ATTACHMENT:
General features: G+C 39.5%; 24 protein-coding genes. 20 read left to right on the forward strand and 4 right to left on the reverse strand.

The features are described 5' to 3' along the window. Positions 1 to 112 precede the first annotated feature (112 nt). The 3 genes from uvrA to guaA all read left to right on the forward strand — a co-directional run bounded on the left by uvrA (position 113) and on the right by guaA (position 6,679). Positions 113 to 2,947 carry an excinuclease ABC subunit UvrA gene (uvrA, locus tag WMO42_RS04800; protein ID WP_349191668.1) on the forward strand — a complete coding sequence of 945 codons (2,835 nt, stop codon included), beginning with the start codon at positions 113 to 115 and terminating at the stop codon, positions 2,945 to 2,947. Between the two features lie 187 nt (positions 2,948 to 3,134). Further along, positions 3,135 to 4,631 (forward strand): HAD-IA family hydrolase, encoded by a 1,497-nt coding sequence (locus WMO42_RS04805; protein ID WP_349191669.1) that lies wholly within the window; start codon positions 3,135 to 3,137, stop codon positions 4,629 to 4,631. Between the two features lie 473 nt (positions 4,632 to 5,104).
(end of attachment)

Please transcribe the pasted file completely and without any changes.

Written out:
General features: G+C 39.5%; 24 protein-coding genes. 20 read left to right on the forward strand and 4 right to left on the reverse strand.

The features are described 5' to 3' along the window. Positions 1 to 112 precede the first annotated feature (112 nt). The 3 genes from uvrA to guaA all read left to right on the forward strand — a co-directional run bounded on the left by uvrA (position 113) and on the right by guaA (position 6,679). Positions 113 to 2,947 carry an excinuclease ABC subunit UvrA gene (uvrA, locus tag WMO42_RS04800; protein ID WP_349191668.1) on the forward strand — a complete coding sequence of 945 codons (2,835 nt, stop codon included), beginning with the start codon at positions 113 to 115 and terminating at the stop codon, positions 2,945 to 2,947. Between the two features lie 187 nt (positions 2,948 to 3,134). Further along, positions 3,135 to 4,631 (forward strand): HAD-IA family hydrolase, encoded by a 1,497-nt coding sequence (locus WMO42_RS04805; protein ID WP_349191669.1) that lies wholly within the window; start codon positions 3,135 to 3,137, stop codon positions 4,629 to 4,631. Between the two features lie 473 nt (positions 4,632 to 5,104).